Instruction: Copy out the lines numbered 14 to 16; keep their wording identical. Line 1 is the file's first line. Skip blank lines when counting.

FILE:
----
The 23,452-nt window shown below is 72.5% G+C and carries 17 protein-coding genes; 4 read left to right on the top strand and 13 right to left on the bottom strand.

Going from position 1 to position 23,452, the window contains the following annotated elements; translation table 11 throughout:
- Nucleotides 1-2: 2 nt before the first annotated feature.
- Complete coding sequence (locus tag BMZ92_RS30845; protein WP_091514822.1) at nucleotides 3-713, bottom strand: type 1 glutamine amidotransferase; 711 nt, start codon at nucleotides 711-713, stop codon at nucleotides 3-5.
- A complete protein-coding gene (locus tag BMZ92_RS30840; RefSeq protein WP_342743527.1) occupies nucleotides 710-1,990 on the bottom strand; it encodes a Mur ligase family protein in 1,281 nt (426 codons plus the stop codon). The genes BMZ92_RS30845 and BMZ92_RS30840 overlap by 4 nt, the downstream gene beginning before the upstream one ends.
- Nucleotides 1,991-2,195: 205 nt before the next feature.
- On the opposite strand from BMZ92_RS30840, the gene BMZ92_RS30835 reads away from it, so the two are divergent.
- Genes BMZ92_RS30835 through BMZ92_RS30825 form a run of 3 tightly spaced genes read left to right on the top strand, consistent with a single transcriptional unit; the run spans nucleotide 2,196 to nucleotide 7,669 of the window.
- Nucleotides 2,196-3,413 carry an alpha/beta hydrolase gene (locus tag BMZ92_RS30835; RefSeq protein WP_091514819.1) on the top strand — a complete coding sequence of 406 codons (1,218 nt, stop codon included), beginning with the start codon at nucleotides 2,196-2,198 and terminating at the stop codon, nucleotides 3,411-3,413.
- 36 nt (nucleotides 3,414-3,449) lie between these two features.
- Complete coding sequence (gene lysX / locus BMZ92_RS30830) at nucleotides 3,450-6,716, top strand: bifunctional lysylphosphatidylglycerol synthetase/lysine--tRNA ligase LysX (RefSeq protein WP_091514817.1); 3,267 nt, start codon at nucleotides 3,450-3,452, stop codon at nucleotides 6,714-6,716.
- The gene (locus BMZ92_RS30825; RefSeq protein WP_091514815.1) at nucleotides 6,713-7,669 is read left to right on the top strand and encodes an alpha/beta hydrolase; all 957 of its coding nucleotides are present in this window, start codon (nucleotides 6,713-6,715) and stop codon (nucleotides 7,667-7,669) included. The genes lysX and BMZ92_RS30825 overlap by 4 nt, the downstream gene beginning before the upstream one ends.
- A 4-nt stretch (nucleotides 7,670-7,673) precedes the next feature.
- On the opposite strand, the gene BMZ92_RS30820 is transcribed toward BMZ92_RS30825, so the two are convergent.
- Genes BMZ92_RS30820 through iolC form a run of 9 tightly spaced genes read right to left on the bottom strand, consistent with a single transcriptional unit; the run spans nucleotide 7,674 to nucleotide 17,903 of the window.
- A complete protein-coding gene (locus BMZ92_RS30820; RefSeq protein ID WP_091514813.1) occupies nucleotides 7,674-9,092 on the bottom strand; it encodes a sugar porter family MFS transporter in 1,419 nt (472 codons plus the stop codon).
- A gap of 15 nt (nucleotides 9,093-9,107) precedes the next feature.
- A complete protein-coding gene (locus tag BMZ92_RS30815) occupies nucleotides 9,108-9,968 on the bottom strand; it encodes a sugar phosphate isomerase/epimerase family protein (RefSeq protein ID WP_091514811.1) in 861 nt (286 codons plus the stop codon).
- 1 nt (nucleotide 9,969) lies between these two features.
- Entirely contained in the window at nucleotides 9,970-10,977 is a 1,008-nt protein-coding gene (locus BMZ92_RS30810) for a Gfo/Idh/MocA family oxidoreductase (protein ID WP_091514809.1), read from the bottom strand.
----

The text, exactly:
- On the opposite strand, the gene BMZ92_RS30820 is transcribed toward BMZ92_RS30825, so the two are convergent.
- Genes BMZ92_RS30820 through iolC form a run of 9 tightly spaced genes read right to left on the bottom strand, consistent with a single transcriptional unit; the run spans nucleotide 7,674 to nucleotide 17,903 of the window.
- A complete protein-coding gene (locus BMZ92_RS30820; RefSeq protein ID WP_091514813.1) occupies nucleotides 7,674-9,092 on the bottom strand; it encodes a sugar porter family MFS transporter in 1,419 nt (472 codons plus the stop codon).